More often I use this phrase to educate those outside our industry. It happens something like this. Attending a gathering where people are getting to know one another, business or otherwise, the inevitable question is asked: So, what do you do? I work with a company that supports the direct marketing industry by providing address hygiene, enhanced contact information, and other data management services. Huh? Well, our company helps anyone who wants to deliver a message to a particular audience reach that audience with greater accuracy and in the most cost effective manner possible. Hmmm… can you give me an example? Well, a simple example might be the postcard you receive for a $16.95 oil change special at the service station near your home. Oh – you send out junk mail! Not exactly, you see we believe that “there is no such thing as junk mail, only misdirected information.”

With all of the forces at play in direct mail marketing today, from the green movement to the cost of print and postage, there’s every reason to expect that smart direct mail campaigns will employ every possible means to reduce or eliminate so called “junk mail.”  In my next post I’ll write more about how we can influence the perception, and the experience, of consumers who bristle at the suggestion that there is no such thing as junk mail.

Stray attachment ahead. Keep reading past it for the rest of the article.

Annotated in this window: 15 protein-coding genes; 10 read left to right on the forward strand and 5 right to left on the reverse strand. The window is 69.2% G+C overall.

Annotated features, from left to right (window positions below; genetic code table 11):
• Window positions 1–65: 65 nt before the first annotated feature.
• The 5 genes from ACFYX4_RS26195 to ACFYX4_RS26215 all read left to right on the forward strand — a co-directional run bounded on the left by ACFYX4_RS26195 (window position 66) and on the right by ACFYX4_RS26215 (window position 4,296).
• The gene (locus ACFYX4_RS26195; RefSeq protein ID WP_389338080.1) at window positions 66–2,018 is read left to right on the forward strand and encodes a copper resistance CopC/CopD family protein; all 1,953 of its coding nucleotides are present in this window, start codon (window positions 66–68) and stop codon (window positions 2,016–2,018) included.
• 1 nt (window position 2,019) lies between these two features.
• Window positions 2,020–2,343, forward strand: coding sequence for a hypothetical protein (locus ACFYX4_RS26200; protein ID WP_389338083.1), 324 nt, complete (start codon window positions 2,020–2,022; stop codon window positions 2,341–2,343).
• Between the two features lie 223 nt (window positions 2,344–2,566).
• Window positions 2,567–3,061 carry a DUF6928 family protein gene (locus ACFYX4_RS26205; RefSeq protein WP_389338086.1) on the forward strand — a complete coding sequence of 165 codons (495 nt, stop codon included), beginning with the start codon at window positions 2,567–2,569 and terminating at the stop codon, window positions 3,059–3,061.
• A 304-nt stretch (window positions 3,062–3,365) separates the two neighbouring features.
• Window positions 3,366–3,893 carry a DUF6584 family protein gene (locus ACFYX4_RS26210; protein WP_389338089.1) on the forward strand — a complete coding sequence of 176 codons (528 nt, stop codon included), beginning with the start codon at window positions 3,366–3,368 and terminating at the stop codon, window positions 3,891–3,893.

Welcome to the inaugural post of Lorton Data’s blog!

Thursday, September 10th, 2009

I’m kicking off this effort, but others will be contributing regularly. We hope that this forum develops into a robust community of readers and contributors. Topics posted here will generally be related to Direct Marketing and Data Management.

We expect the personality of our company to be reflected in these pages as various members of our team contribute. Opinions expressed here may not always reflect the official position of the company, but that’s what blogs are for – a place to share news, ideas, and differing views on relevant topics.

I look forward to the dialogue that can develop here.